From his childhood in Dubai as the son of immigrants to his still-fledgling swimming career that has seen him partake in two Olympic Games, the 23-year-old Serbian swimmer talks to Gruffudd Owen about life in the emirate, the pool and the future
You were born in Abu Dhabi to Bosnian Serb immigrants but spent your childhood in Dubai. What was it like to grow up in the emirate?
My parents moved to Dubai during the 1990s. At that time there was a civil war in Bosnia, so a lot of people were forced to leave the country. My parents came to Dubai and decided to stay there. That’s where I was brought up.
Living in Dubai as the son of immigrants has had an extremely positive influence on me. You go to school in a very diverse and multicultural area where you meet a lot of different people from a lot of different ethnicities and backgrounds. It’s always interesting to hear stories about how people came to Dubai.
It’s also a very tolerant place, and it’s very important to grow up in such a way because it helps when you travel: you’re a little bit more understanding and appreciative of everyone around you, of what they do and of how they do it.”
The facilities in Dubai are definitely there to be able to produce top-level athletes in all sports: it’s just a case of getting the foundation level up and running. The bigger the base, the more there will be at the top of the pyramid
When did you decide that you wanted to pursue a career in swimming?
When I was younger, I used to practise a lot of sports. I was generally an all-rounder, but I always shone in swimming. At 12 years of age, Chris Tidey [Stjepanovic’s then-coach] sat me down with my mum and told me that I had the potential to be a very good swimmer and qualify for the London 2012 Olympic Games if I trained properly.
Before this I was only training to keep up my fitness, but after that conversation with my coach I decided to put my head down and start training competitively. The results showed, and every year I’ve progressed and become better and better.”
How has being based in Dubai helped you progress in your career?
At the time when I was starting to focus on swimming, Dubai didn’t have the facilities it has now. There were only two 50m pools in the city – one of them was in the Dubai Police Academy, which you weren’t allowed to use unless you got special permission.
It’s definitely moved forward a lot since then. In my opinion, Dubai has arguably the best swimming pool in the world at the Hamdan Sports Complex.
The facilities are definitely there to be able to produce top-level athletes in all sports: it’s just a case of finding them through talent identification and then getting the foundation level of that sport up and running. The bigger the base, the more there will be at the top of the pyramid.”
You were crowned both the 200m and 400m freestyle champion at the 2014 European Aquatics Championships in Berlin – your finest career achievement to date – but struggled at the Rio Olympic Games last year. How are you aiming to bounce back at the 17th FINA World Championships in Budapest this month?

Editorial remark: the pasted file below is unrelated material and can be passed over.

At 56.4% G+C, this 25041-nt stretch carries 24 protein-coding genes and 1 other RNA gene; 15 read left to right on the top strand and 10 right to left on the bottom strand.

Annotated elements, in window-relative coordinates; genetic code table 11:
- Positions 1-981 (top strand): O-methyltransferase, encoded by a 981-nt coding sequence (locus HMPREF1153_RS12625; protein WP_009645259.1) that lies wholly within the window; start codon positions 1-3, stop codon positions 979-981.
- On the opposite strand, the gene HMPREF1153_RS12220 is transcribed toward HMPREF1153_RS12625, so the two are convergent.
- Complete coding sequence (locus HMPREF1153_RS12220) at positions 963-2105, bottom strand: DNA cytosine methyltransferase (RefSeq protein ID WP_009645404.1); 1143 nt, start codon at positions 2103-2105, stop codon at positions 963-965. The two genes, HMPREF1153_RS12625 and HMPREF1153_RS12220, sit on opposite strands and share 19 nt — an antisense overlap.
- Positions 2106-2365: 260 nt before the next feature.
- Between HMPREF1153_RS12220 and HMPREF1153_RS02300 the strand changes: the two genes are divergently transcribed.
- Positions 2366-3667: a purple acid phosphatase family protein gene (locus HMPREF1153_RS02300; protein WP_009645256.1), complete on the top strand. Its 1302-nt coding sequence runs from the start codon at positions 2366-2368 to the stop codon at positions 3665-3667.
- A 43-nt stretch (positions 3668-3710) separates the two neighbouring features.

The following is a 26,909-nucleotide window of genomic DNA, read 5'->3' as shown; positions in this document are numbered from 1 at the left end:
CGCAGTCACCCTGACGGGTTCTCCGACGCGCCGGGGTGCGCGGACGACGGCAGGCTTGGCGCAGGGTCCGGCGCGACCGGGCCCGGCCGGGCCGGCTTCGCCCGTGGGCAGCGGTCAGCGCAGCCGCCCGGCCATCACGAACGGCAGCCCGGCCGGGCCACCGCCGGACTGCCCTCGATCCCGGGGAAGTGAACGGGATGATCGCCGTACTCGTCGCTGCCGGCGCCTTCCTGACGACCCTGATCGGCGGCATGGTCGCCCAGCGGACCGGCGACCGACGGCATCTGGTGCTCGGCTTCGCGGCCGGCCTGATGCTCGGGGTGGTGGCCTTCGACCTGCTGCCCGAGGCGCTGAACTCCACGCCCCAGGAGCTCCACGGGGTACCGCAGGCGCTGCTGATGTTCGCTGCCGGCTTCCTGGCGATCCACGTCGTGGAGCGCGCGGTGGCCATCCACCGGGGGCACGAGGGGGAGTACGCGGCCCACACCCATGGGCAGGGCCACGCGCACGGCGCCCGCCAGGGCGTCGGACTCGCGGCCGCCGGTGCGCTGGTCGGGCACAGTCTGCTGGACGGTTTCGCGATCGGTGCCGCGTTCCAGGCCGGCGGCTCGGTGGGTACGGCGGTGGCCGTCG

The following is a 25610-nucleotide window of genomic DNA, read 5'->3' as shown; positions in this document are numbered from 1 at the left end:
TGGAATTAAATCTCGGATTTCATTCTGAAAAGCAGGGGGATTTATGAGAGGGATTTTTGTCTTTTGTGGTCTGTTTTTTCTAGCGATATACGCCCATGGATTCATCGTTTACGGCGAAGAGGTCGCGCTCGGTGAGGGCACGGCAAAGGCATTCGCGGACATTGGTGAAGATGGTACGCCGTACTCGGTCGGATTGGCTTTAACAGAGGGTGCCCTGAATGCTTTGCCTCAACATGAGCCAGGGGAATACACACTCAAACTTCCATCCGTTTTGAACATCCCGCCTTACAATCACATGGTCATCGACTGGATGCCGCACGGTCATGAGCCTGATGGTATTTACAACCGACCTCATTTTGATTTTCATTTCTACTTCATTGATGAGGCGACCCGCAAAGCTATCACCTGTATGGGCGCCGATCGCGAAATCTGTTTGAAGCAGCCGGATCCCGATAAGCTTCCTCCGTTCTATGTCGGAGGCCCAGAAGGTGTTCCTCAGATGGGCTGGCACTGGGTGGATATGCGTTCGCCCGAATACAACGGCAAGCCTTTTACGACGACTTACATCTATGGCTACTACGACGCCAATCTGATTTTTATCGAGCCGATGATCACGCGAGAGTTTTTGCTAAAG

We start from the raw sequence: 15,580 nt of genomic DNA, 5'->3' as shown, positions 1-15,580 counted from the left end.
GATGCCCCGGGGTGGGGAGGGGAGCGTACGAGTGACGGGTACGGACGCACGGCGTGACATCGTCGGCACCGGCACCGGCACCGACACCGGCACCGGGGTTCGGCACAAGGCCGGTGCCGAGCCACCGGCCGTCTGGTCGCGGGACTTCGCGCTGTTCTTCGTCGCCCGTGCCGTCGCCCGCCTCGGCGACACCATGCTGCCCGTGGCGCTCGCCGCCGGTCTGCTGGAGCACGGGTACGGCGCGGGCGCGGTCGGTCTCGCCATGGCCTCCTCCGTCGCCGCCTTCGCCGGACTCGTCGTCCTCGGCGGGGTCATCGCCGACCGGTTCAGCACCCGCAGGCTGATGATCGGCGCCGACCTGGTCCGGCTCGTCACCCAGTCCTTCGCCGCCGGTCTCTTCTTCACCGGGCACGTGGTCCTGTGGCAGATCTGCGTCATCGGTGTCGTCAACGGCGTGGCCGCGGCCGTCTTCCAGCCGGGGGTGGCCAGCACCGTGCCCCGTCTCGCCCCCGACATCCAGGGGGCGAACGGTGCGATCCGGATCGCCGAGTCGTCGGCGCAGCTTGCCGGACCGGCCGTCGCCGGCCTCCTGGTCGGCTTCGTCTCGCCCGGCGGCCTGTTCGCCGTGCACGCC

I didn’t have a great showing at last year’s Olympics. I took three months off after Rio, changed coaches [he parted ways with Chris Tidey earlier this year and is now coached by Serbian swimming instructor Sebastijan Higl] and then got married in January. It’s been a turbulent year in that sense, but I’m feeling good: I’ve been training well, and a lot of people around me have said that I look better than I did last year and the year before that.
My main goal is to compete without any real stress or expectation from anyone else, to swim my own races and to do my own thing. I’m just looking to get the best possible time I can get.”
Chris Tidey has had a huge influence on me; he effectively initiated everything. If I wasn’t based in Dubai and if he hadn’t moved there, I don’t think I'd be swimming
You had a 12-year professional relationship with Chris Tidey prior to your decision to opt for a new coach. How much of an influence did the Englishman have on your career?
Chris has definitely had a huge influence because he effectively initiated everything. The swimmer-coach relationship we had was extremely effective, and that’s the reason why I was able to get to the level where I am now. If I wasn’t based in Dubai and if Chris hadn’t moved there, I don’t think I'd be swimming.
But I couldn’t have done it without my loved ones either. My mum woke up at 4.30 in the morning every day to take me to training, my dad financed a lot of my swimming education and in recent years my wife has always been there to support me.
There are so many people who are there for you behind the scenes, and people don’t realise how many things go on apart from you being able to swim.”
At 23, you have plenty of years ahead of you in competitive swimming. Having enrolled on a business management course in Dubai, however, do you have an idea of what you plan to do after your days in the pool are over?
I like the thought of business management and being able to potentially manage my own company, but right now I’m still figuring things out.
My wife [yoga entrepreneur Jessica Olie] makes a living through Instagram; she has 380,000 followers and I take the majority of her photographs, so I want to do a photography degree alongside a swimming teaching course.
A desk job doesn’t really appeal to me: I would like to be a more active person. But you never know what the future holds: if I think of something that doesn’t exist in Dubai, I’ll be sure to come up with something.”
The 2017 FINA World Championships take place in Budapest between 14-30 July